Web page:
Breakers faith ahead of Wildcats clash

The New Zealand Breakers are thanking the unshakeable confidence of Corey Webster for keeping them in the NBL final series against the Perth Wildcats.


Now they want much better from him in the game three decider on Sunday.

Webster drained a three-pointer in the closing stages to help the Breakers clinch game two 72-68 in Auckland on Friday, ending a night the prolific shooting guard would otherwise prefer to forget.

Before his clutch shot, Webster had sunk an uninspired 2-from-12 from the field as his side struggled to cope with a stifling Perth defence.

Captain Mika Vukona says he never lost faith in his chief marksman.

“That’s what shooters do, they have no conscience,” Vukona said.

“He’s going to get on fire soon. With guys like him, you’ve just got to keep feeding the ball and hope they make it.”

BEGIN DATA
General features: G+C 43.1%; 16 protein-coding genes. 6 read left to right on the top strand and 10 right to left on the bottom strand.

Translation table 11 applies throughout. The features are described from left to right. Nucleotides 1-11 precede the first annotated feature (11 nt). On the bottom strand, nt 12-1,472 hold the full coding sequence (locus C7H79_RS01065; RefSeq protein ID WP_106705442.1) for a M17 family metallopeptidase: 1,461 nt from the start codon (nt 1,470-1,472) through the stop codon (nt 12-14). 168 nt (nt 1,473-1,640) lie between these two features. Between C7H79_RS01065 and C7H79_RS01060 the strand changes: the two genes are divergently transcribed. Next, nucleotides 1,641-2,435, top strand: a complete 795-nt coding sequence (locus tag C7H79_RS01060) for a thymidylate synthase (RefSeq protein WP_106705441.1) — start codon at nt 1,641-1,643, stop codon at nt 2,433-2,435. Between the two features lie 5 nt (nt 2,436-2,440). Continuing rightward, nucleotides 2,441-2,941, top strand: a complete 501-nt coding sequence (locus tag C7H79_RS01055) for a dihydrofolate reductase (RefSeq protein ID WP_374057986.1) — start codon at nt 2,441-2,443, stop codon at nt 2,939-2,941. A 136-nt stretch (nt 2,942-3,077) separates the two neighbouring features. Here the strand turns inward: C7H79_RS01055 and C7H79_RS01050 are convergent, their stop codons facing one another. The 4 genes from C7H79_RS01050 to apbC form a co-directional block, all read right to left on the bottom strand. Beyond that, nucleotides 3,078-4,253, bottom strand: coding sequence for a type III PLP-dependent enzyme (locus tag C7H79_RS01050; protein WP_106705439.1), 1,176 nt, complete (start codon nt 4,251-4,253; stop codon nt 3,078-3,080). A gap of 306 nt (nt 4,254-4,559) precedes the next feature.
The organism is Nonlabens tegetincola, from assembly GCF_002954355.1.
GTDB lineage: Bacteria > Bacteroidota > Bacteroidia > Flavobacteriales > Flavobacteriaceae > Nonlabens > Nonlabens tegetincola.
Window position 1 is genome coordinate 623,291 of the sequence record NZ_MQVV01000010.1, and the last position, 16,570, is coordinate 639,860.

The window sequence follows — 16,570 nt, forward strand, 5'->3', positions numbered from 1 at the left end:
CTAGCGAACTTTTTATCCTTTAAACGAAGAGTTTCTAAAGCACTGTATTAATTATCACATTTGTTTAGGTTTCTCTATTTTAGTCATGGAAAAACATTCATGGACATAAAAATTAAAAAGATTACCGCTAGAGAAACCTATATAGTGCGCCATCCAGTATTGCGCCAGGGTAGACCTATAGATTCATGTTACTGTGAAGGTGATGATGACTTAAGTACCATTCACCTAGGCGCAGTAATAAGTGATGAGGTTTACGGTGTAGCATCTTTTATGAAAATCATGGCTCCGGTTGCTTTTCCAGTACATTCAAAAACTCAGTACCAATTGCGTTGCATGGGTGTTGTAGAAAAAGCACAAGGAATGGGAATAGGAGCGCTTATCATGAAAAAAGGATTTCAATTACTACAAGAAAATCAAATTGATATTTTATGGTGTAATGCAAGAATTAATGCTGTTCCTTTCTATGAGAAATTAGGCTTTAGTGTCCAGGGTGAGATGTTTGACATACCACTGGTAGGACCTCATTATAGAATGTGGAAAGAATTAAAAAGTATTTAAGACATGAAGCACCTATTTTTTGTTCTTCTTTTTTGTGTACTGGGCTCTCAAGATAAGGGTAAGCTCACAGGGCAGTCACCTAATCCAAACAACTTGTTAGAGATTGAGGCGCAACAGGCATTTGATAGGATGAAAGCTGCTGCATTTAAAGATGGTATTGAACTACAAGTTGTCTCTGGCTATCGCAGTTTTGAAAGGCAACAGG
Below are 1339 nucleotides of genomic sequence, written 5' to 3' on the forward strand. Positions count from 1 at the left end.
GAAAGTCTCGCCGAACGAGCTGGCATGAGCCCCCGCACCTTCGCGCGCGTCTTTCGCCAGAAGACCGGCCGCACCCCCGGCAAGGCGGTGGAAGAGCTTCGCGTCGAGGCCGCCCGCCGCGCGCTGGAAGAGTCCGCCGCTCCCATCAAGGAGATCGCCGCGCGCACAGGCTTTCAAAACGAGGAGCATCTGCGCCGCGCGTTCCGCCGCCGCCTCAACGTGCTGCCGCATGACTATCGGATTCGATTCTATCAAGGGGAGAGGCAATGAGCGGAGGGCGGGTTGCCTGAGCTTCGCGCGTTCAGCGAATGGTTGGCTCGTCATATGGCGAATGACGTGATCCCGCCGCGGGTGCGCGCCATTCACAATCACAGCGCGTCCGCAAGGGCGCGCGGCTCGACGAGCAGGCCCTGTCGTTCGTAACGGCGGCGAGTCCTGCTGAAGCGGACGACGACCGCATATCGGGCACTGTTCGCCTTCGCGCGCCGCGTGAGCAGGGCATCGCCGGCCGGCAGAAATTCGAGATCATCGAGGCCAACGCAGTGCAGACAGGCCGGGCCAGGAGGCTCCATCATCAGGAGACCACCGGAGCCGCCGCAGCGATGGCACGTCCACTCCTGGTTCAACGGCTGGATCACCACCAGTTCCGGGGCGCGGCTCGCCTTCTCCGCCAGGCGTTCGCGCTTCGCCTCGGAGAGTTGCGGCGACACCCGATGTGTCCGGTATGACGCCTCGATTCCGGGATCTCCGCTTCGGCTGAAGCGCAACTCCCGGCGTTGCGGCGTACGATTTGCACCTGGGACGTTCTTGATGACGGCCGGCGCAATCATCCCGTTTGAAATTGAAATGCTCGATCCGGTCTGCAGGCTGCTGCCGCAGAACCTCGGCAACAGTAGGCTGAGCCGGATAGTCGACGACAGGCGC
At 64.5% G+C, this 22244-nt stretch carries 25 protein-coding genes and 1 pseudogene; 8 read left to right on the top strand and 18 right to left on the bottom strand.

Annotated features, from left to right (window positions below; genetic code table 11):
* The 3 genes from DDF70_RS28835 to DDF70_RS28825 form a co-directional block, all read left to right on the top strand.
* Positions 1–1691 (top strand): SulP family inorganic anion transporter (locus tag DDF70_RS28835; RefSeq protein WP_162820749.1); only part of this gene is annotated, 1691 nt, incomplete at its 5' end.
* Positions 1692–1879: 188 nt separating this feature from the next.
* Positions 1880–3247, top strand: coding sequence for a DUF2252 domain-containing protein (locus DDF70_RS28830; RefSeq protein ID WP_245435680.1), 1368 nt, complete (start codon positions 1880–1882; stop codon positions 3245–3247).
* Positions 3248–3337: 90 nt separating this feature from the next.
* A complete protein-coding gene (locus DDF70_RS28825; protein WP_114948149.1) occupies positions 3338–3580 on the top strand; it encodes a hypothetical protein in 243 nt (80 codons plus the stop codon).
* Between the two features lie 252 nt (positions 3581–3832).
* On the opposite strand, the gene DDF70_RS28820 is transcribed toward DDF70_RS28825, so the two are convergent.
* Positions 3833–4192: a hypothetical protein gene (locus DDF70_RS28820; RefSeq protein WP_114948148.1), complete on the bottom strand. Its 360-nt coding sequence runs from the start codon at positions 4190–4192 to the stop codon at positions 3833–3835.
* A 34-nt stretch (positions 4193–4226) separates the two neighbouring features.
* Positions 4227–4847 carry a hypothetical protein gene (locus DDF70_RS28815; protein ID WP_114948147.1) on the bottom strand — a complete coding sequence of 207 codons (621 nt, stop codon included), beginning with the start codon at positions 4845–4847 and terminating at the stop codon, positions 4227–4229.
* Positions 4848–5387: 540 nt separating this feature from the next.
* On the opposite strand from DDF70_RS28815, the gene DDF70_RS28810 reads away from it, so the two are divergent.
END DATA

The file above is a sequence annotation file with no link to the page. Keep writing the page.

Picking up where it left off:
The Breakers will want Webster to ignite in what shapes as another defensive arm-wrestle to decide the title in Perth. The Wildcats won game one there 82-76 on Wednesday.

It will be the last game for coach Dean Vickerman, who wants nothing more than to end a nine-year association with the club by orchestrating their fifth title in six seasons.

He suspects victory will come down to a couple of key plays, believing it is unlikely either team will get a points jump on the other.

“How did we win this one? A couple of big shots at the end. A crazy finish to the game,” Vickerman said.

Vukona noted both games were won by the team whose big men held sway under the basket. Limiting the supply to Wildcats centre Nathan Jawai was a key in Auckland, rather than any spectacular offence.

“This was do-or-die which caused some of the ugliness, but we really wanted this,” he said.

Vukona made no apologies for the lack of spectacle in the two games between rivals who know each other’s game intimately.

He says another Auckland-Perth commute and the 48-hour turnaround between tip-offs will make the decider as much about desire as skill.